Is there a price bubble in today’s exceptional housing market?
Luis Torres, research economist with the Texas Real Estate Research Center, discussed the topic in a post to the center’s Mixed-Use blog earlier this year.
The traits that defined the 2006-07 housing bubble are not prevalent today, he wrote. Those include looser lending standards, lax oversight, and exuberant speculation. That said, there may be a misalignment between estimated and actual prices in Texas markets.
Torres cited the Case-Shiller methodology, one of the first to point out the formation of a housing bubble in the U.S. housing market. The methodology compares the Federal Housing Finance Agency’s estimated housing price index to the actual price index FHFA applied to Texas and its major metros.
“If actual prices are higher/lower than the estimated price, then prices are growing at a higher/lower rate than what is explained by fundamentals, indicating possible issues in the housing market,” Torres wrote. “In the long run, overvalued/undervalued home prices should revert toward fundamentals, eliminating any differences between them.”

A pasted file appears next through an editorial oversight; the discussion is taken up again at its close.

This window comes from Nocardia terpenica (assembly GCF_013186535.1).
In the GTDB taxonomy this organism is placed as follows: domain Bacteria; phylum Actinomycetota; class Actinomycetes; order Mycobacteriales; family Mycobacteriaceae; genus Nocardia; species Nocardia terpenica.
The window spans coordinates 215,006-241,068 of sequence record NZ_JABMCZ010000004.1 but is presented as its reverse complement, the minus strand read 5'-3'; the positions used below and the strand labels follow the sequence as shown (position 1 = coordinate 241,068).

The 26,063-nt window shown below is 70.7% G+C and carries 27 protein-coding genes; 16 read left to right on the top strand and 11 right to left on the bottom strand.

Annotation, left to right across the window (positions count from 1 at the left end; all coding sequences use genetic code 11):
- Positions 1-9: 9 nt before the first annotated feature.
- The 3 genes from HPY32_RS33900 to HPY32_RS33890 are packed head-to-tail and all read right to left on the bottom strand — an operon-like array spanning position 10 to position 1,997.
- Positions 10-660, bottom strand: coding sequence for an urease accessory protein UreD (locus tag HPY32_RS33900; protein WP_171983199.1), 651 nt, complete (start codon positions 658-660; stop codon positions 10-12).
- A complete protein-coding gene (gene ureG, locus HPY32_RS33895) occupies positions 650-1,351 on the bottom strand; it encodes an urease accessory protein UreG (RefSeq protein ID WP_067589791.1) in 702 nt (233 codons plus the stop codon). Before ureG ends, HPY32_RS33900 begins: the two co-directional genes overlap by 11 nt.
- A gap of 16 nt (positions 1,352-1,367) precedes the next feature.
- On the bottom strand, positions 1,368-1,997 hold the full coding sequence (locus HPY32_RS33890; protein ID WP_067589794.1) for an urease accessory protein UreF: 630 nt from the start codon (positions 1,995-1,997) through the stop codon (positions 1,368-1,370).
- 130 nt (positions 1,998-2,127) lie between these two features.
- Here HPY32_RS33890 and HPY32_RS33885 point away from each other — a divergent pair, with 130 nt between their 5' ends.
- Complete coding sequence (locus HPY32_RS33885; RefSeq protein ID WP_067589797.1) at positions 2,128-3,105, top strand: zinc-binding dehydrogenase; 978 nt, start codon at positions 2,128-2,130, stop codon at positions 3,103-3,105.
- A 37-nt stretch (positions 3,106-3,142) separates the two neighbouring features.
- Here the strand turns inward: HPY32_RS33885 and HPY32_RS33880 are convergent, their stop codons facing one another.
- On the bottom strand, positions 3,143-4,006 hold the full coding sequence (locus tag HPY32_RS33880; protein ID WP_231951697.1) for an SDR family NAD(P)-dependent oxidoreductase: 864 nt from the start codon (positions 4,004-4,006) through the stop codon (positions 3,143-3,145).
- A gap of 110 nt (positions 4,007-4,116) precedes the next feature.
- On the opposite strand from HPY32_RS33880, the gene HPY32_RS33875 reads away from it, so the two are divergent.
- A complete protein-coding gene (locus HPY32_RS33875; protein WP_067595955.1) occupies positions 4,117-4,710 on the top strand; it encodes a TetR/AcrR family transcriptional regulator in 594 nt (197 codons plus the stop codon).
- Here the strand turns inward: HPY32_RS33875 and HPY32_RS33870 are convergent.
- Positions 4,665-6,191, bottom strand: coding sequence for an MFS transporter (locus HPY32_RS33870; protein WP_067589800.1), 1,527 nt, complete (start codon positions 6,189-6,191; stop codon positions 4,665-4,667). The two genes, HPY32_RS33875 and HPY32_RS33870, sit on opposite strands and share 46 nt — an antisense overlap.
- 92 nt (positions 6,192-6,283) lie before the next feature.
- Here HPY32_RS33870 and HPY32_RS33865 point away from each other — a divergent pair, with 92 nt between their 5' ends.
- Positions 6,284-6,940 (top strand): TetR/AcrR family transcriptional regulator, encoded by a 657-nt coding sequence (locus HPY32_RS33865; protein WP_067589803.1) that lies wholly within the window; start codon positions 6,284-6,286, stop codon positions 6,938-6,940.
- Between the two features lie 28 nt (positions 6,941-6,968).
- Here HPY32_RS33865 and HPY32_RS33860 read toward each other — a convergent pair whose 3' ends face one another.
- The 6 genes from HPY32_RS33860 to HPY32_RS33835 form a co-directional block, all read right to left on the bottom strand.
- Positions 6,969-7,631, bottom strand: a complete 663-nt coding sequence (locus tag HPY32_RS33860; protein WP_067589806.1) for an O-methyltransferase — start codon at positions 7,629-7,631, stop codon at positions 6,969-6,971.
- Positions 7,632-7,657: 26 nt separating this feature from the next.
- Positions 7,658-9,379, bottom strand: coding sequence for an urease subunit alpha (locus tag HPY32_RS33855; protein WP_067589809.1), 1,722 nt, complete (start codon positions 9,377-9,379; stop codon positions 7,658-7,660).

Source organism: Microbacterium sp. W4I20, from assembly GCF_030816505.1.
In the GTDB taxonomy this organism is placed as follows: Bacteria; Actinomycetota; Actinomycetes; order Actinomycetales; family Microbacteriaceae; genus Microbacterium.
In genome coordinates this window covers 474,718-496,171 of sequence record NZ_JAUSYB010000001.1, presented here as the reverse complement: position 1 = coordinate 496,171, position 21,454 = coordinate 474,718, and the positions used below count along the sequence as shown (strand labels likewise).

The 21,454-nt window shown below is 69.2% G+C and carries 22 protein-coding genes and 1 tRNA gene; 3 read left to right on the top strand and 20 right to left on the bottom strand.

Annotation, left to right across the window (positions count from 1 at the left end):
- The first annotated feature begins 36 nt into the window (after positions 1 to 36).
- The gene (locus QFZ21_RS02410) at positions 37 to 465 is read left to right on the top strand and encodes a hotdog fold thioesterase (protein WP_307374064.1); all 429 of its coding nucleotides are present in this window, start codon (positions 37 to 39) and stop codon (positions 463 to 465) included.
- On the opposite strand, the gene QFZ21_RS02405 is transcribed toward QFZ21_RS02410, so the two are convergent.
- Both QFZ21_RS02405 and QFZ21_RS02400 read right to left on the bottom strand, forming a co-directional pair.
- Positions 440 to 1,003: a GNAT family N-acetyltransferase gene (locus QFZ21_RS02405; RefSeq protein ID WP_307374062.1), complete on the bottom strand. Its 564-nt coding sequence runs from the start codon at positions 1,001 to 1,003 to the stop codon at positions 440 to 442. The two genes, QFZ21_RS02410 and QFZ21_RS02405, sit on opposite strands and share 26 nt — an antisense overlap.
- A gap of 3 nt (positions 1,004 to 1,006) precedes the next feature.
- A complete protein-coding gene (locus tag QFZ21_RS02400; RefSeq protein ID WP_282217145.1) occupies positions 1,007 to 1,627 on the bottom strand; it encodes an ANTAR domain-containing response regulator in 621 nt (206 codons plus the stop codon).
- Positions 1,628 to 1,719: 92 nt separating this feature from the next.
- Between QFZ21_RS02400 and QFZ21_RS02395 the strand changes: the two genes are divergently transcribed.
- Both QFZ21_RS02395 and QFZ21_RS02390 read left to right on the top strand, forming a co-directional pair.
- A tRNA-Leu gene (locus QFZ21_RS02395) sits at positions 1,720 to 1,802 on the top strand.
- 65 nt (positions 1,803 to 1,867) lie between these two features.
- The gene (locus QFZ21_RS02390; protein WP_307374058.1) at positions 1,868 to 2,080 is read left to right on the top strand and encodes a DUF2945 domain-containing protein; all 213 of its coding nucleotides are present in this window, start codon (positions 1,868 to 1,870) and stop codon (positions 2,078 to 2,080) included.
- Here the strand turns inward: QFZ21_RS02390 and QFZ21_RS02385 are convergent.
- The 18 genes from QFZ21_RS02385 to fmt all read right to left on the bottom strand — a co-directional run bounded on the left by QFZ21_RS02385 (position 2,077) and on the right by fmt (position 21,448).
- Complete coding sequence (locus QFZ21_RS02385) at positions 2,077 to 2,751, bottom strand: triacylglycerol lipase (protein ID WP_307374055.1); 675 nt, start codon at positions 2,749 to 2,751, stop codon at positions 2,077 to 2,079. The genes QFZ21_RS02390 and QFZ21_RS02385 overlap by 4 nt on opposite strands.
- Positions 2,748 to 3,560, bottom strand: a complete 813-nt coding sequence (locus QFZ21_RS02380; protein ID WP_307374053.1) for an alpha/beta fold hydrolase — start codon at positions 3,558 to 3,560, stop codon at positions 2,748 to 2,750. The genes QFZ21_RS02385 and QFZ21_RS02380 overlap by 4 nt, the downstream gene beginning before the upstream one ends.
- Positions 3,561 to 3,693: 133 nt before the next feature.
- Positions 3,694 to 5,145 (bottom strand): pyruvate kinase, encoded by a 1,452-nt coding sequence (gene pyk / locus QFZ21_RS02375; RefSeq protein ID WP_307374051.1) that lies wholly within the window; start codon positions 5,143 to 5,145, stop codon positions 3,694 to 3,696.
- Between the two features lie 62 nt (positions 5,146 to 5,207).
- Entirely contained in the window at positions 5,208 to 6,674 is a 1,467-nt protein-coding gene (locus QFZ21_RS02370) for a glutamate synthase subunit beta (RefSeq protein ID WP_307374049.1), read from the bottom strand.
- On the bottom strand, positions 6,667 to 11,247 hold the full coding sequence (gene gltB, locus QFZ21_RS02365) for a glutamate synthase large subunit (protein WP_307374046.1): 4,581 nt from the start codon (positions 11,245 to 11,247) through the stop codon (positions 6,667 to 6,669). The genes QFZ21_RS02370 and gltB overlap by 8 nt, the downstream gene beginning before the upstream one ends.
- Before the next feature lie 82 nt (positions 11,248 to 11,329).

Price differences continued to increase and accelerated during the pandemic in Texas, Austin, and Dallas-Fort Worth, indicating a possible misalignment. Price differences increased in San Antonio toward the end of 2020, suggesting the same thing. Meanwhile, Houston’s difference continued to decrease, moving more in tandem with fundamentals.
Torres wrote that rising mortgage rates and rapid price increases should slow demand and bring price growth to more sustainable levels.
“There is no sure way of knowing what prices ‘should be,’ even when considering supply and demand determinants, since they change over time. The Texas Real Estate Research Center continues to monitor the data and will issue updates as necessary.”